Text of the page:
Singapore, being a small and densely populated city-state, cannot really accommodate a large fleet of autos traveling on its roads and filling its car parks, so it has adopted policies to encourage use of public transportation, and discourage private auto ownership.  A quota system controls the number of autos in the city.  It also makes a nice revenue stream for the government.  The discouragement part of the strategy is apparently not working.

In order to purchase a vehicle, you must acquire a COE.  This entitles you the privilege to buy and own a vehicle.  A quota is established each year for the number of COEs to be issued, and it is necessary to pay the bid for one.  A COE is good for 10 years, after which you must must export (sell) or scrap the vehicle, or purchase a new COE for the auto.  With a limited supply, and an ever increasing demand (ask any taxi driver--  the roads are "getting worse", even with the controlled increase in autos) the COE prices continue to rise.  The most recent prices were published in the news today (shown above).  Note that this is the price for the COE-- in addition you would still need to purchase the automobile, and license it.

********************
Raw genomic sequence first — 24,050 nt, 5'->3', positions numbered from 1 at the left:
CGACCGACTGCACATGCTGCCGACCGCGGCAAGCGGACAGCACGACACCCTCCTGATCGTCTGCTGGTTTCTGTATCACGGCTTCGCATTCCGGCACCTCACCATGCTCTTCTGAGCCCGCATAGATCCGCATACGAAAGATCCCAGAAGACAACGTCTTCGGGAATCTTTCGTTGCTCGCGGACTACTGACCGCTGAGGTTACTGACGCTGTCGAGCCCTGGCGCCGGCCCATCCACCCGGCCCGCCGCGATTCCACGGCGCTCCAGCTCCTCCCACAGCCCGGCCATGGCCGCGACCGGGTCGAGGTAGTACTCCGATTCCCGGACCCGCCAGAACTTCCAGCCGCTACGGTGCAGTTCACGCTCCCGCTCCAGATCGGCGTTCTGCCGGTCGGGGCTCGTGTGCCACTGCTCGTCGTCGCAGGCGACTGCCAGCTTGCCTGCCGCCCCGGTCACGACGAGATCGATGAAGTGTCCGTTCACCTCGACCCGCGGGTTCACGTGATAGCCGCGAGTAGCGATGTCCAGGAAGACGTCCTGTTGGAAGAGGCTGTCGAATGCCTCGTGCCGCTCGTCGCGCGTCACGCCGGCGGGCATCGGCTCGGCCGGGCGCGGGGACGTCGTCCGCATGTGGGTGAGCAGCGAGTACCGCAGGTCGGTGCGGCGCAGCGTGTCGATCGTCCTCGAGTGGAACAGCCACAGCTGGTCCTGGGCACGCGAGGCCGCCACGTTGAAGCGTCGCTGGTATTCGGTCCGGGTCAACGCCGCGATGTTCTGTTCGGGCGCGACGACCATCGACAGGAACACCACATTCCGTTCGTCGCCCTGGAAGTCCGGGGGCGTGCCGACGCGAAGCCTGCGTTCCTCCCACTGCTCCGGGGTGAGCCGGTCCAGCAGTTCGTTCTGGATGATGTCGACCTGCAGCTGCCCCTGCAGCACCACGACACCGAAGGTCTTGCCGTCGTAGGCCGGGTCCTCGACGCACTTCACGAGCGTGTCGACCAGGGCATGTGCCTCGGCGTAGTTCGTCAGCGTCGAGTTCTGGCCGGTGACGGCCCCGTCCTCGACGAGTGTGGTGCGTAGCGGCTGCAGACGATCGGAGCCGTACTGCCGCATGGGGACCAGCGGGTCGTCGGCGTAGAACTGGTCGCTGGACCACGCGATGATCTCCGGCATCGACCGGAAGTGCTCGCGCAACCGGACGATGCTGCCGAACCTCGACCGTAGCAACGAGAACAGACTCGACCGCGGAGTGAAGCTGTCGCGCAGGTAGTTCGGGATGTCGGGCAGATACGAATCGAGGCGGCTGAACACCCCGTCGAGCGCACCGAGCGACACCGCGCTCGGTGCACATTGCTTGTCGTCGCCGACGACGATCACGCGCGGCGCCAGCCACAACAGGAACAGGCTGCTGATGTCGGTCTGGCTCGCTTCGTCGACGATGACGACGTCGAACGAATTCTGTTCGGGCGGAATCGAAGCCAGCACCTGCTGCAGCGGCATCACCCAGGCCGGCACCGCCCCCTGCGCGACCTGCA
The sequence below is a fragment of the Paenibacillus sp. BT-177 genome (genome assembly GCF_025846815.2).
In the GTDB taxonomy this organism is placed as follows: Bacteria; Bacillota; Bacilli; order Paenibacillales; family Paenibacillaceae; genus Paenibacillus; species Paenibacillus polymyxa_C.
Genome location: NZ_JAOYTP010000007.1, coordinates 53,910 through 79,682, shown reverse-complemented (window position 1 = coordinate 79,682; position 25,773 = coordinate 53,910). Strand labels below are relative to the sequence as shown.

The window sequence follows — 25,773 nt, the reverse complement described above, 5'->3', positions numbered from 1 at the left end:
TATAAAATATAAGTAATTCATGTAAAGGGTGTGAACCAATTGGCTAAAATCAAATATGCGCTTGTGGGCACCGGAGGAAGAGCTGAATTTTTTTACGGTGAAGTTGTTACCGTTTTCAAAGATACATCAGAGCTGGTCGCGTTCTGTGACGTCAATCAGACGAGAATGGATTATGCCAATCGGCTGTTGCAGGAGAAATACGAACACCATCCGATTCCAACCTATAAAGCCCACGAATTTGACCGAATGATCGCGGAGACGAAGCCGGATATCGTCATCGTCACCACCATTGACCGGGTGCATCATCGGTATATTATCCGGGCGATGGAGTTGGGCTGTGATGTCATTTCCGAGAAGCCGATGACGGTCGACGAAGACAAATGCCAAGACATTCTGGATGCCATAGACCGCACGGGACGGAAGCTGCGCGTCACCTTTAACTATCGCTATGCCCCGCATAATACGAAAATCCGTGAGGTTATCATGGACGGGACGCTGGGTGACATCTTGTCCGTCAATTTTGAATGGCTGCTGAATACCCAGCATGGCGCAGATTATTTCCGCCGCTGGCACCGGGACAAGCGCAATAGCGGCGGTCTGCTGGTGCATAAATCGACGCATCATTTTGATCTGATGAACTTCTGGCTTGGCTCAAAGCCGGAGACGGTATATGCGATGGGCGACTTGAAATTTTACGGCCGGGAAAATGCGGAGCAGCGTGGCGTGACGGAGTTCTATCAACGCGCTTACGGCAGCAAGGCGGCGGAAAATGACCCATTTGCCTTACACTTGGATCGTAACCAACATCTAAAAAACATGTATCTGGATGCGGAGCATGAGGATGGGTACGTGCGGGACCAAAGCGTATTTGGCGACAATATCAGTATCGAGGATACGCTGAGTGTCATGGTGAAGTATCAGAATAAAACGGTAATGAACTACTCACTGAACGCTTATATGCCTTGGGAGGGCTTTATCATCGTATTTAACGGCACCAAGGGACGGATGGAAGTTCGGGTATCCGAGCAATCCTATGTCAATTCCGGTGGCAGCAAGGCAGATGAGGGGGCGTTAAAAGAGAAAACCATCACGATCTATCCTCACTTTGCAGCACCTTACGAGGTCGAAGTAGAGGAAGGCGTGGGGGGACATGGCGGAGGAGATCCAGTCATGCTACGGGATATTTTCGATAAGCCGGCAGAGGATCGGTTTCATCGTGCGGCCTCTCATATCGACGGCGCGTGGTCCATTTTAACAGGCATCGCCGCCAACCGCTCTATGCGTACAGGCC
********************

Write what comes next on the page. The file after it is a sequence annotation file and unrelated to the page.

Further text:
There is a growing demand for Category B COEs (1600cc and above engines).  Category A includes small cars and all taxis (1600cc or less).  There are a significant number of luxury cars here--  BMWs are very popular, as are Mercedes Benz.  It is not uncommon to see Lamborghini's, Maseratis, and an occasional Ferrari.  If you are going to pay a fortune to own a car (and you have the fortune to do so), you may as well own a nice one.

If you are whining about paying US$4.00 per gallon fuel in the U.S., be enlightened that fuel prices nearly everywhere else in the world are much higher.  Singapore gasoline is currently about SG$2.00 per litre, which equates to about US$6.06 per gallon.  Fuel is cheaper in Malaysia, just over the bridge.  However, to leave Singapore you must demonstrate that your auto fuel tank is 3/4 full or more, or suffer punishment of a fine.